Buck Off!

F/6.3, 1/125, ISO 640.

White-Tailed Deer

I give a dead battery away today…

Free of charge!

Interesting Fact: Males regrow their antlers every year. About one in 10,000 females also has antlers, although this is usually associated with freemartinism.https://en.wikipedia.org/wiki/White-tailed_deer

I Am Too Busy Working On My Own Grass To Notice If Yours Is Greener

F/6.3, 1/250, ISO 640.

Muskrat

Why is sex like math?

You add a bed, subtract the clothes, divide the legs, and pray there’s no multiplying!

Interesting Fact: Muskrats provide an important food resource for many other animals, including minkfoxescoyoteswolveslynxbobcatsbearseaglessnakesalligators, and large owls and hawksOtterssnapping turtles, and large fish such as pike prey on baby muskrats. Caribou and elk sometimes feed on the vegetation which makes up muskrat push-ups during the winter when other food is scarce for them.[24] In their introduced range in the former Soviet Union, the muskrat’s greatest predator is the golden jackal. They can be completely eradicated in shallow water bodies, and during the winter of 1948–49 in the Amu Darya (river in central Asia), muskrats constituted 12.3% of jackal faeces contents, and 71% of muskrat houses were destroyed by jackals, 16% of which froze and became unsuitable for muskrat occupation. Jackals also harm the muskrat industry by eating muskrats caught in traps or taking skins left out to dry. ( https://en.wikipedia.org/wiki/Muskrat#Behavior )

Only The Bold Get To The Top.

F/8.0, 1/250, ISO 320.

Red-Eared Slider Turtles

Why did the nurse go to art school?

To learn how to draw blood!

Interesting Fact: Red-eared sliders are almost entirely aquatic, but as they are cold-blooded, they leave the water to sunbathe to regulate their temperature. ( https://en.wikipedia.org/wiki/Red-eared_slider )

 

 

 

What The Fox!

F/6.3, 1/30, ISO 500.

Red Fox 

What do you call a drunk shark?

Hammered Head

Interesting Fact: Red foxes are usually together in pairs or small groups consisting of families, such as a mated pair and their young, or a male with several females having kinship ties. The young of the mated pair remain with their parents to assist in caring for new kits.[8] The species primarily feeds on small rodents, though it may also target rabbitsgame birdsreptilesinvertebrates[6] and young ungulates.[6] Fruit and vegetable matter is also eaten sometimes.[9] Although the red fox tends to kill smaller predators, including other fox species, it is vulnerable to attack from larger predators, such as wolvescoyotesgolden jackals and medium- and large-sized felines. ( https://en.wikipedia.org/wiki/Red_fox )

 

 

PAUSE For A Moment And REFLECT

F/9.0, 1/320, ISO 320.

Red breasted Merganser 

What did E.T.’s mother say to him when he got home?

Where on Earth have you been?

Interesting Fact: The female creates a depression on the ground that she covers with dead grasses, forming a shallow bowl. She plucks down feathers from her breast to help insulate the nest. ( https://www.allaboutbirds.org/guide/Red-breasted_Merganser/lifehistory )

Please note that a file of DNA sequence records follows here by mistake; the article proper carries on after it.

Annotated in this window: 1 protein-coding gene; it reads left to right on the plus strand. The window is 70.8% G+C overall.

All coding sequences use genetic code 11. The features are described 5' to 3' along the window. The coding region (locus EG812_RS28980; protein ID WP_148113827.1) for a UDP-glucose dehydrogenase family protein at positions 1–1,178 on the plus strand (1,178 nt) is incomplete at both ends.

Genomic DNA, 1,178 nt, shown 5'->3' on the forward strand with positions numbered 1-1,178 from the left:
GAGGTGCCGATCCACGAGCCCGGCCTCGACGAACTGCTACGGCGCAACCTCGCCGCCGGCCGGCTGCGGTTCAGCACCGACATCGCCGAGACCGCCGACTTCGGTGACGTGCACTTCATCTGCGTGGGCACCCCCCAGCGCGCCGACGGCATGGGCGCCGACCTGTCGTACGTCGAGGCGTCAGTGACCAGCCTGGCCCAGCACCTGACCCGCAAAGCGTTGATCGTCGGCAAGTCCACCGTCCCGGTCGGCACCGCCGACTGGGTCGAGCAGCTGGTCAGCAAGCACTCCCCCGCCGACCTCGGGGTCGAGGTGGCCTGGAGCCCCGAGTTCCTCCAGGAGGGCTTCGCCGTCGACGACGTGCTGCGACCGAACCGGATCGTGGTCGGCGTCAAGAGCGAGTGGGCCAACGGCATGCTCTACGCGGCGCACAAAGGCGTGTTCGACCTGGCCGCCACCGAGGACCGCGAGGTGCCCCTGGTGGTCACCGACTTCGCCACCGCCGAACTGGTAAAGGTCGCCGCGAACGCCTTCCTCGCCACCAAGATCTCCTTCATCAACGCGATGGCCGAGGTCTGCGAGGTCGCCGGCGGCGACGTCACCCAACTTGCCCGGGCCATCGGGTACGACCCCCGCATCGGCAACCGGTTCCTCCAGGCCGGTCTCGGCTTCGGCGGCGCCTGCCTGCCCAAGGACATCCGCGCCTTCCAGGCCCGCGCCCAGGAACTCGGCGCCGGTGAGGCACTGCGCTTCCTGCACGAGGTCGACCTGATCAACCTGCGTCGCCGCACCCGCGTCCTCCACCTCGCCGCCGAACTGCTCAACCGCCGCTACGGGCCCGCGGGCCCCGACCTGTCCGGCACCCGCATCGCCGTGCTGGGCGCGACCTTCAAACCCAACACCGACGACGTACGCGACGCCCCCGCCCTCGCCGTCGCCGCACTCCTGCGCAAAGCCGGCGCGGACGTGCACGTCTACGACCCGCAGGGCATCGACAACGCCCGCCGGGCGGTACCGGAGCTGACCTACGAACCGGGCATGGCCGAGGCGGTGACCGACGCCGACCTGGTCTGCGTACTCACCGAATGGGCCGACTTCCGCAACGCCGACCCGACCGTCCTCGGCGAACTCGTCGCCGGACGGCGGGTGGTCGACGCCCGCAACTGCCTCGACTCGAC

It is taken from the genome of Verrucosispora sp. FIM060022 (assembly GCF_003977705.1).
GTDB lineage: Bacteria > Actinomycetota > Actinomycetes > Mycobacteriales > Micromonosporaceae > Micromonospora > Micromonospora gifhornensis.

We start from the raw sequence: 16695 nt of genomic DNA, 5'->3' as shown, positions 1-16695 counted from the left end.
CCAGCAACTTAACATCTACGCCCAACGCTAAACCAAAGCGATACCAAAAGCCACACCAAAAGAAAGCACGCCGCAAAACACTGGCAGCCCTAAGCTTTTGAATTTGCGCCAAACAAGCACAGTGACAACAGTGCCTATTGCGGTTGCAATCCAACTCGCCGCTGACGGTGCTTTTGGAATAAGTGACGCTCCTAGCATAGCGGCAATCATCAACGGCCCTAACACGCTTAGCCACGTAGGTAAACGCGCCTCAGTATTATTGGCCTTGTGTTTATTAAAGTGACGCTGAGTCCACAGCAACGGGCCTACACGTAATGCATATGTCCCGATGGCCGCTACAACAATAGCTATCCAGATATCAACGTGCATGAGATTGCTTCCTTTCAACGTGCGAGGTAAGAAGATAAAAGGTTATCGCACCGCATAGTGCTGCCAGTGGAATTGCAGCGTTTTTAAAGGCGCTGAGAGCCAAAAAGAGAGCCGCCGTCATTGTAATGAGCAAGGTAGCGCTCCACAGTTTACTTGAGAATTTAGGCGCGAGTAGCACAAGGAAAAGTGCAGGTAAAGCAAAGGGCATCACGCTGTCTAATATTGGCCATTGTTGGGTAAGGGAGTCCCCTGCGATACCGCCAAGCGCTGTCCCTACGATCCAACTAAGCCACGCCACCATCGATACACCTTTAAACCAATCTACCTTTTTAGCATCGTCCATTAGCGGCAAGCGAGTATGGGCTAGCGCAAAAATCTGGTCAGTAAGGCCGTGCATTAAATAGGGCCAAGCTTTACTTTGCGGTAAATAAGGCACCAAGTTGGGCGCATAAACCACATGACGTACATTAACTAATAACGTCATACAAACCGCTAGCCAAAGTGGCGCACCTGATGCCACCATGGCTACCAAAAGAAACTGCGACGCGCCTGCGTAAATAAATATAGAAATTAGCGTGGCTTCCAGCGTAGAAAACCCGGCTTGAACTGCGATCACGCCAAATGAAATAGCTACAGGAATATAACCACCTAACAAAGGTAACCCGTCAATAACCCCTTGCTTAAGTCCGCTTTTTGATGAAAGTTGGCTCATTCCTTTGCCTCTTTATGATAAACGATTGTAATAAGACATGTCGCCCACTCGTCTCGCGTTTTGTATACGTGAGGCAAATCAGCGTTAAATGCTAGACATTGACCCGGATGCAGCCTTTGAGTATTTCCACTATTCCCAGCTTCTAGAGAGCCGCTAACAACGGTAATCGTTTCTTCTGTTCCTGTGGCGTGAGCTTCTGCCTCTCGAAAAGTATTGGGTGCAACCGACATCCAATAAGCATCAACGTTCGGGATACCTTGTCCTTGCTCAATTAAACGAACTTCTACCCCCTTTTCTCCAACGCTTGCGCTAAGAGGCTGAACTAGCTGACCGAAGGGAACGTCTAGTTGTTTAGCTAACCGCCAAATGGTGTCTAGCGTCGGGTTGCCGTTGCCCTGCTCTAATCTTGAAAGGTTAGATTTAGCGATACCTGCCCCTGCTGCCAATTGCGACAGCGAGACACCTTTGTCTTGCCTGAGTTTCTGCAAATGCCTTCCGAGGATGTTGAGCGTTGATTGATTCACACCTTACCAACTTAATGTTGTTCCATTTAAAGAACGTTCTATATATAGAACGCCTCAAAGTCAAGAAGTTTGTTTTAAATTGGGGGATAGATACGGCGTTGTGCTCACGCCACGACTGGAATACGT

Always Be Yourself… Unless You Can Be A Duck… Then Always Be A Duck.

F/8.0, 1/250, ISO 200. 

Red-breasted Merganser 

Two men meet on opposite sides of a river.

One shouts to the other, “I need you to help me get to the other side!”

The other guy replies, “You’re on the other side!”

Interesting Fact: Red-breasted Mergansers are among the fastest flying ducks, clocking speeds of up to 81 miles per hour.  ( https://www.allaboutbirds.org/guide/Red-breasted_Merganser/lifehistory )

 

 

I’m Not Lazy, I’m Just On My Energy Saving Mode!

F/6.3, 1/125, ISO 250.

Red-tailed Hawk 

How did the tree feel in the spring?

Releaved.

Interesting Fact: Red-tailed Hawks typically put their nests in the crowns of tall trees where they have a commanding view of the landscape. They may also nest on a cliff ledge or on artificial structures such as window ledges and billboard platforms. ( https://www.allaboutbirds.org/guide/Red-tailed_Hawk/lifehistory )

 

And It Was All Yellow!

F/7.1, 1/200, ISO 250.

Ruby-crowned Kinglet 

Why did the boy take a ladder to school?

It was a high school.

Interesting Fact: Ruby-Crowned Kinglets make their nests in trees, occasionally as high up as 100 feet. Females choose a nest site near the tree trunk or suspended from small twigs and branchlets. Because of the nest site’s height and often remote location, not much is known about kinglet nesting habits. Their nest sites, chosen by the females, are protected and often hidden by overhanging foliage. ( https://www.allaboutbirds.org/guide/Ruby-crowned_Kinglet/lifehistory )

 

 

Welcome To The Duck Side. We Have Quackers.

F/9.0, 1/320, ISO 320.

Ruddy Duck 

Why didn’t my girlfriend believe I was a ghost?

She could see right through me.

Interesting Fact:  The nest is usually made of dead, dry plant materials, though some are built entirely with green vegetation. It starts as a platform and becomes more bowl-like throughout the construction process, with an inner cup measuring 4–12 inches across and 0.5–5 inches deep. Ruddy Ducks usually weave a canopy of vegetation over their nests. ( https://www.allaboutbirds.org/guide/Ruddy_Duck/lifehistory )

Bad Hair Day: Ain’t Nobody Got Time For That!

F/9.0, 1/320, ISO 200.

Red-breasted Mergansers 

Can February March?

No, but April May.

Interesting Fact:Red-breasted Mergansers nest along forested riverbanks, marsh edges, lakeshores, coastal islands, and sandy shores with vegetation. They are never far from water. Female Red-breasted Mergansers select a spot on the ground under dense cover from low tree branches, fallen logs, or boulders. They nest alone or in colonies often with gulls and terns. ( https://www.allaboutbirds.org/guide/Red-breasted_Merganser/lifehistory )